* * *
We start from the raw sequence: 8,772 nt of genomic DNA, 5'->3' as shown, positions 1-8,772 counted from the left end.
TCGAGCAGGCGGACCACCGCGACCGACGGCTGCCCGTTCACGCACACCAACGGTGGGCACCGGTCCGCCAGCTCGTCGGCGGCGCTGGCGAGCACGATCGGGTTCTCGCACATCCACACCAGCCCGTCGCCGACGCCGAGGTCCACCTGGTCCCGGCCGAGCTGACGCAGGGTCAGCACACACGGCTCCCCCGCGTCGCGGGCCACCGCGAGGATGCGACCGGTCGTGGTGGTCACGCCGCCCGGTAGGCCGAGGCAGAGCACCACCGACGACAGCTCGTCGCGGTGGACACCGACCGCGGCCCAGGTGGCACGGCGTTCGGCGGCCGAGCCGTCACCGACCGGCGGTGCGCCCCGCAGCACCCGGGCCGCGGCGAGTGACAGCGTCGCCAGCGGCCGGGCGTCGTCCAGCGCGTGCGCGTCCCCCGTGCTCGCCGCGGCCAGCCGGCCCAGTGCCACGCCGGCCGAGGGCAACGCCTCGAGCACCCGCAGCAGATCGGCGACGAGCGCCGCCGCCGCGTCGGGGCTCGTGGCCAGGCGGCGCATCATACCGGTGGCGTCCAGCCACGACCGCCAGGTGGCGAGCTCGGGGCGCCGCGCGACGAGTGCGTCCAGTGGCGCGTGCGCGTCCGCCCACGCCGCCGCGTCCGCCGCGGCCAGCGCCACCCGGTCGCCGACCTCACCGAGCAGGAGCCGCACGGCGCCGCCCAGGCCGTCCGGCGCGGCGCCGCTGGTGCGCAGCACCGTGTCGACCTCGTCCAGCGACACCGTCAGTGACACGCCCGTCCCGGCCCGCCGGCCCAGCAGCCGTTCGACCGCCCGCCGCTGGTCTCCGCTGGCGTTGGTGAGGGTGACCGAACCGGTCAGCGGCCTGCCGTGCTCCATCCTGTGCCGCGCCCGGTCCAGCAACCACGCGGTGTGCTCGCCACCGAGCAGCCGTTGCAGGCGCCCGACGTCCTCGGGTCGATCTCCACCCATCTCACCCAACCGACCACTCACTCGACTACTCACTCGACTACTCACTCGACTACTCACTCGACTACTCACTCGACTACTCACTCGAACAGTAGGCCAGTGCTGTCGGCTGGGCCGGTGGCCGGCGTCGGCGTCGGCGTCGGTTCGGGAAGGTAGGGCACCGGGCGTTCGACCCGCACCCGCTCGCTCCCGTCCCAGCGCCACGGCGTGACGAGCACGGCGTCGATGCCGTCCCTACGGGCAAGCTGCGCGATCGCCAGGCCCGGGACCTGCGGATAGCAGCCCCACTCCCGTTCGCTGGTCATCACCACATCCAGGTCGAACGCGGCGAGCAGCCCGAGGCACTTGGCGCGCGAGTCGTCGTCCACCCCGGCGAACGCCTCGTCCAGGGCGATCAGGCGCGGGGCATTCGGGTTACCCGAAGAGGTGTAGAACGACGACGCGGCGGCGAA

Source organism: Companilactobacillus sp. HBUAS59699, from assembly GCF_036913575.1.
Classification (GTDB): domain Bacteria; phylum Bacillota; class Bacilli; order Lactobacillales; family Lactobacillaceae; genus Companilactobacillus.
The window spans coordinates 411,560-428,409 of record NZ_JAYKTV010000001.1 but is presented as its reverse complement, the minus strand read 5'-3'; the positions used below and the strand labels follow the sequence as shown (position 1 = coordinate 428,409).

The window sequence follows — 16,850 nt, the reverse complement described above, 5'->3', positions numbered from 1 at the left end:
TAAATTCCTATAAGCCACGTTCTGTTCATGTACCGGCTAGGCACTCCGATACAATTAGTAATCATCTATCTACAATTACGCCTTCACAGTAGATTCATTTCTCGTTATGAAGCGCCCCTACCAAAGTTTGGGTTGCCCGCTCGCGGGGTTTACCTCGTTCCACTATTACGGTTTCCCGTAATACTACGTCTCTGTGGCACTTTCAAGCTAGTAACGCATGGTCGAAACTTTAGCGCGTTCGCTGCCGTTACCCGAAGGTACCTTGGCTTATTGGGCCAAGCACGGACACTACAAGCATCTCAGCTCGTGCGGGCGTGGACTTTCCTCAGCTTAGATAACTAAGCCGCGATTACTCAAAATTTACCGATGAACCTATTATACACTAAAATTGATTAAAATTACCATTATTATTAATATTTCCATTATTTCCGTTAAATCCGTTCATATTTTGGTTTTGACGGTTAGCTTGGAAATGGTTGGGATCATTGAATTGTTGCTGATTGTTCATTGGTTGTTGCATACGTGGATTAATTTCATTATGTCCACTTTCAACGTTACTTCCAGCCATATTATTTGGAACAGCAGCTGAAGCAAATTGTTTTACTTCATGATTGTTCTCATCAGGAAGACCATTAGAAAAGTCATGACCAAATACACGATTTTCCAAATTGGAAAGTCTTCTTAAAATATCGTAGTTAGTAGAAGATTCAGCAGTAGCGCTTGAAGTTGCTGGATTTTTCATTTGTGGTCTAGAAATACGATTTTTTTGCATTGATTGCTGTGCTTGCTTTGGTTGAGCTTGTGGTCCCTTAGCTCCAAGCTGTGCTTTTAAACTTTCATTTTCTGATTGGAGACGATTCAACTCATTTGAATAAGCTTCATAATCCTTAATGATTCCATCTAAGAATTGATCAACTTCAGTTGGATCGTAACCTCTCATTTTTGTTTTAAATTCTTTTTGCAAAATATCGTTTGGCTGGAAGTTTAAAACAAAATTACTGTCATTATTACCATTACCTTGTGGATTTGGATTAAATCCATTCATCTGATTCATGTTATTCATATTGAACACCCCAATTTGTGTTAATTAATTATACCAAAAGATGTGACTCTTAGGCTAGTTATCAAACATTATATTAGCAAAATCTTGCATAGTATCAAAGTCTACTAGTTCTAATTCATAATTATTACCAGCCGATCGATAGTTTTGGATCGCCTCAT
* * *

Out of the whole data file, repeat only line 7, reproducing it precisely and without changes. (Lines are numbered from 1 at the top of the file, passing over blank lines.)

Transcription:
TAAATTCCTATAAGCCACGTTCTGTTCATGTACCGGCTAGGCACTCCGATACAATTAGTAATCATCTATCTACAATTACGCCTTCACAGTAGATTCATTTCTCGTTATGAAGCGCCCCTACCAAAGTTTGGGTTGCCCGCTCGCGGGGTTTACCTCGTTCCACTATTACGGTTTCCCGTAATACTACGTCTCTGTGGCACTTTCAAGCTAGTAACGCATGGTCGAAACTTTAGCGCGTTCGCTGCCGTTACCCGAAGGTACCTTGGCTTATTGGGCCAAGCACGGACACTACAAGCATCTCAGCTCGTGCGGGCGTGGACTTTCCTCAGCTTAGATAACTAAGCCGCGATTACTCAAAATTTACCGATGAACCTATTATACACTAAAATTGATTAAAATTACCATTATTATTAATATTTCCATTATTTCCGTTAAATCCGTTCATATTTTGGTTTTGACGGTTAGCTTGGAAATGGTTGGGATCATTGAATTGTTGCTGATTGTTCATTGGTTGTTGCATACGTGGATTAATTTCATTATGTCCACTTTCAACGTTACTTCCAGCCATATTATTTGGAACAGCAGCTGAAGCAAATTGTTTTACTTCATGATTGTTCTCATCAGGAAGACCATTAGAAAAGTCATGACCAAATACACGATTTTCCAAATTGGAAAGTCTTCTTAAAATATCGTAGTTAGTAGAAGATTCAGCAGTAGCGCTTGAAGTTGCTGGATTTTTCATTTGTGGTCTAGAAATACGATTTTTTTGCATTGATTGCTGTGCTTGCTTTGGTTGAGCTTGTGGTCCCTTAGCTCCAAGCTGTGCTTTTAAACTTTCATTTTCTGATTGGAGACGATTCAACTCATTTGAATAAGCTTCATAATCCTTAATGATTCCATCTAAGAATTGATCAACTTCAGTTGGATCGTAACCTCTCATTTTTGTTTTAAATTCTTTTTGCAAAATATCGTTTGGCTGGAAGTTTAAAACAAAATTACTGTCATTATTACCATTACCTTGTGGATTTGGATTAAATCCATTCATCTGATTCATGTTATTCATATTGAACACCCCAATTTGTGTTAATTAATTATACCAAAAGATGTGACTCTTAGGCTAGTTATCAAACATTATATTAGCAAAATCTTGCATAGTATCAAAGTCTACTAGTTCTAATTCATAATTATTACCAGCCGATCGATAGTTTTGGATCGCCTCAT